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Impact of out-of-town investors: yes, increases prices; increases them more when supply restricted

November 8th, 2017 · 4 Comments

If you want to be guaranteed loads of clicks in this town, write about how everyone is being driven out by high real-estate prices (caused by heartless politicians, shadowy foreign investors, the real-estate cartel, etc etc) and/or about a study that tries to bring real data to the anecdotes.

So this recent study from UBC got loads of attention all around, though some didn’t like the author’s comments (made separately from the study) that the solution was supply first, and then, a poor second, restricting demand.

The study noted that, yes, out-of-town investors (whether from Chilliwack or Chengdu) who buy properties and leave them empty as second homes or investments do drive up prices. Some people were scornful that it took an academic study to come to this conclusion, but the point was not, do they or don’t they. It was: If they do, by how much.

This quantified the increase, noting that it is greater in Vancouver, where there is more of a supply problem, than in New York, where much more supply was already available and more is being added all the time.

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  • earl hickey

    Question: What is the effect on the foreign investor who buys a million
    dollar property and does NOT rent it out but leaves it vacant and still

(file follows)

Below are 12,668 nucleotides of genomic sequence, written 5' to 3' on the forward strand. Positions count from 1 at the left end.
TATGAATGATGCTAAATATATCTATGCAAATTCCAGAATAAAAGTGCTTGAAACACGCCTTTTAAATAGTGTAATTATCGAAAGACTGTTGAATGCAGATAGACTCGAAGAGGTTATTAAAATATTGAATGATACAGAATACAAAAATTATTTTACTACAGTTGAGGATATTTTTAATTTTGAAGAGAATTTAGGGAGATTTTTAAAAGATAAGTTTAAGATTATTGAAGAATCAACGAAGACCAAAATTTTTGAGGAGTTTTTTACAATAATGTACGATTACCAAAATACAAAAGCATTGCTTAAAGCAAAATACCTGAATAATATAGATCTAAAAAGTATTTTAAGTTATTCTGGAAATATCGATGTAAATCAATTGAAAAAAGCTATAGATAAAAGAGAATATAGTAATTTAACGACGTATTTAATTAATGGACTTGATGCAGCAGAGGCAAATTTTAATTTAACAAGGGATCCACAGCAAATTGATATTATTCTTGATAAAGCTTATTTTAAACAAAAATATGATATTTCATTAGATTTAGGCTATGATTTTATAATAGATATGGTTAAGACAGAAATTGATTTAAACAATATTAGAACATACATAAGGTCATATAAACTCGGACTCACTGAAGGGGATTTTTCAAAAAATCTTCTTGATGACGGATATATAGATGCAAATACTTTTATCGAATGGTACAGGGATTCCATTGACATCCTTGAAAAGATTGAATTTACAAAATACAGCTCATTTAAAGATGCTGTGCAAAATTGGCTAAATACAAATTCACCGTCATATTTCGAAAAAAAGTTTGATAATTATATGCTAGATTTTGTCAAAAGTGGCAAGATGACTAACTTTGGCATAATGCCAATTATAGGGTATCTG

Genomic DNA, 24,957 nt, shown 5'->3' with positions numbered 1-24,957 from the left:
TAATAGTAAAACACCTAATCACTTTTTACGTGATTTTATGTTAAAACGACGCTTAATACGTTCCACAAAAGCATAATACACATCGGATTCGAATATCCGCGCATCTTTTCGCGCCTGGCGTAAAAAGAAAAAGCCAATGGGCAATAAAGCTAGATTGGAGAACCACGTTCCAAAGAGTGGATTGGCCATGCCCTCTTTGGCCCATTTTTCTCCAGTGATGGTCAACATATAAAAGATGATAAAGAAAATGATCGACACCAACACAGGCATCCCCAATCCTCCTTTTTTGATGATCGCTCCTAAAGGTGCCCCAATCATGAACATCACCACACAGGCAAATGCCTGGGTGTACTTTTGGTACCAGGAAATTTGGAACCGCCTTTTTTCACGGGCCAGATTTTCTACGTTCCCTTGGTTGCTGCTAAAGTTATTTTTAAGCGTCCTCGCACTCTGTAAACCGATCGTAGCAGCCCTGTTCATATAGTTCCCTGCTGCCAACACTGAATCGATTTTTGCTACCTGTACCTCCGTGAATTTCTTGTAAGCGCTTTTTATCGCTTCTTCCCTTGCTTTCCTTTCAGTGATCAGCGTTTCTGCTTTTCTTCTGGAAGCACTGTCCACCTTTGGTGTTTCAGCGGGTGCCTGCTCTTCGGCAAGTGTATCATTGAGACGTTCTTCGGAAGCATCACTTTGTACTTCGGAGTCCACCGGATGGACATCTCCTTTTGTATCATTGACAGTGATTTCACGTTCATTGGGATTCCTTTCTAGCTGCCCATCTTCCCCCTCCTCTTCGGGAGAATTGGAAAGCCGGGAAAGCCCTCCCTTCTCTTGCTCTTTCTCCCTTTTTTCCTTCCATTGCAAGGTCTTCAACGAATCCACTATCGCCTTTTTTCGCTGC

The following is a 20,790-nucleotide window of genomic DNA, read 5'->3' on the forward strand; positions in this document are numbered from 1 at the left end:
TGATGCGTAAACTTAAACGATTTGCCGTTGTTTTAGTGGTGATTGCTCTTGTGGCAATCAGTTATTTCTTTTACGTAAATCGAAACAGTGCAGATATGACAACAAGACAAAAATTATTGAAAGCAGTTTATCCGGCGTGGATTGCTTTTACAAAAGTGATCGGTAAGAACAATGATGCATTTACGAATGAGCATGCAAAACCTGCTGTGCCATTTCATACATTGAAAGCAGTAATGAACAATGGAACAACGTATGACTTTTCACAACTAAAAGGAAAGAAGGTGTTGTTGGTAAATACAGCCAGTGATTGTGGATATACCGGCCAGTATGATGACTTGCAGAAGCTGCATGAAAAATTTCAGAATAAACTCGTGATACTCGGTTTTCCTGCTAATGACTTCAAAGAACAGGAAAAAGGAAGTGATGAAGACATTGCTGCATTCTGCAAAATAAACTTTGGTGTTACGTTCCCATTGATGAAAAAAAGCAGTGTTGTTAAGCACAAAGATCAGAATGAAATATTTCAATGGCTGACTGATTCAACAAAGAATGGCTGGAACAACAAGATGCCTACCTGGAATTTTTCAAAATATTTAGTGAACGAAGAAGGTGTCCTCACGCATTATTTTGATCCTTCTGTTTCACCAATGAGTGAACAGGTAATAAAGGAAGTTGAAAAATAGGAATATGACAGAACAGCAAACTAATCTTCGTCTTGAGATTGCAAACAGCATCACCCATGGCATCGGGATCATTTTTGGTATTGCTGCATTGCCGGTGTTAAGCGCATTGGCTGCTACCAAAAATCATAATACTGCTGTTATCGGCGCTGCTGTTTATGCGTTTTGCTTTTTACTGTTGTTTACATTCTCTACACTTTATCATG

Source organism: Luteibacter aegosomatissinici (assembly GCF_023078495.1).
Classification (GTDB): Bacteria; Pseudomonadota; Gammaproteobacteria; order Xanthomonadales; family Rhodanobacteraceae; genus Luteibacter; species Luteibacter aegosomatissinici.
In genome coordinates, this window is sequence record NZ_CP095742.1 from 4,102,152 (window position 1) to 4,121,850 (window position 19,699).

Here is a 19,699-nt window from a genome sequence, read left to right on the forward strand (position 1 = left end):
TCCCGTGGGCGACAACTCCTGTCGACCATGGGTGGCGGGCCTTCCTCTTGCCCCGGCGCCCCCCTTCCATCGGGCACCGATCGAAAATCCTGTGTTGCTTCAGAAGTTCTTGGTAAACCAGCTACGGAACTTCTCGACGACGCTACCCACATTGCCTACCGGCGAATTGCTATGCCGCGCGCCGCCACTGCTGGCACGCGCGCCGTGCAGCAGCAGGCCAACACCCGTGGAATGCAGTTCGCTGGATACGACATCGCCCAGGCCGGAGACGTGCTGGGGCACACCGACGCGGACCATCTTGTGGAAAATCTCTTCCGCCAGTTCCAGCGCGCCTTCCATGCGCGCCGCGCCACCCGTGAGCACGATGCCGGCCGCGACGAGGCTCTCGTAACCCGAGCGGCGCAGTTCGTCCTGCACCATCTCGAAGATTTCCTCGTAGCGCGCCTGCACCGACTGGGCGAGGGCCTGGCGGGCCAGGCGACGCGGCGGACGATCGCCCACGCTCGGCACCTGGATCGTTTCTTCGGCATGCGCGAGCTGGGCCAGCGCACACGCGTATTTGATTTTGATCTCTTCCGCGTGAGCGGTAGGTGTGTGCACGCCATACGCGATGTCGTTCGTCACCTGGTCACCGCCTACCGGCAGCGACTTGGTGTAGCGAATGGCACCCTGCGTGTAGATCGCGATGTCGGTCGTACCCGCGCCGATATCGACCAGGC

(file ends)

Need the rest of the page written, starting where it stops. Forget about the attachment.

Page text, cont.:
pays property taxes, insurance and utilities and holds it empty year
    after year with no income?

  • Frances Bula

    If you look at the story, you’ll see that the study looks only at exactly those kind of people. It doesn’t study the impact of out-of-town investors who rent out their properties, only of those who buy and leave them vacant or mostly vacant (i.e. used a couple of weeks or months a year as a vacation property)

  • cinnamom

    Everybody who wants to be like NYC raise your hands. Higher, so we can see!

  • Gord Collins

    Trudeau’s new plan to bring in 1 million new citizens into Canada will push demand way up in Vancouver. Most apparently will be Asian, and they like Vancouver. In fact, a lot of people like Vancouver, so perhaps investors could be encouraged to invest in new construction housing such as this It’s got a nice ROI.